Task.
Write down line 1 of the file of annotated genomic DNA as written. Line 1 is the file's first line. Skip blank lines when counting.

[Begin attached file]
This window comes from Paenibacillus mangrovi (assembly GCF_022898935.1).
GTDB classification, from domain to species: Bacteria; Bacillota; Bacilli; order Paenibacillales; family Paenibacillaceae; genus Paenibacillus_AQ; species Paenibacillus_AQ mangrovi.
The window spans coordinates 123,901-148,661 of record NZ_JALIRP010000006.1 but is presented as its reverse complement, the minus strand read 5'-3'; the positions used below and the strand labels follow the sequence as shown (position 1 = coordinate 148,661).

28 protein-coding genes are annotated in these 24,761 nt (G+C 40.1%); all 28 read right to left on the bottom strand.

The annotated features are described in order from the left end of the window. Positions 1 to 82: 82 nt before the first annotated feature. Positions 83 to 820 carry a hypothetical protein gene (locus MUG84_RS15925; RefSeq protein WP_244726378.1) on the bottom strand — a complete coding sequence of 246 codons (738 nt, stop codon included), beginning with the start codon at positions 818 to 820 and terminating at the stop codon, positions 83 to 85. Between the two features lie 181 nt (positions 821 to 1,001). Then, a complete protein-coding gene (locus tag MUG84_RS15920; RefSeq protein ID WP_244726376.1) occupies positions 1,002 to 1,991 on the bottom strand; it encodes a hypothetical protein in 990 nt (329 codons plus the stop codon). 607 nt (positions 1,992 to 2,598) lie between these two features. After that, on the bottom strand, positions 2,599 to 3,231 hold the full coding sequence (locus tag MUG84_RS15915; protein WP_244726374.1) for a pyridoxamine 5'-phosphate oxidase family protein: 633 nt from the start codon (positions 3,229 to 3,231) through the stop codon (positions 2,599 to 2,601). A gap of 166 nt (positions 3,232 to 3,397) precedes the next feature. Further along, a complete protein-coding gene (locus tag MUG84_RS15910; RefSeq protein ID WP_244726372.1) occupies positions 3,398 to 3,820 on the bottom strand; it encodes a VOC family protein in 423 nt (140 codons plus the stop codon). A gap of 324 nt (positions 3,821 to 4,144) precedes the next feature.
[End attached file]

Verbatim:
This window comes from Paenibacillus mangrovi (assembly GCF_022898935.1).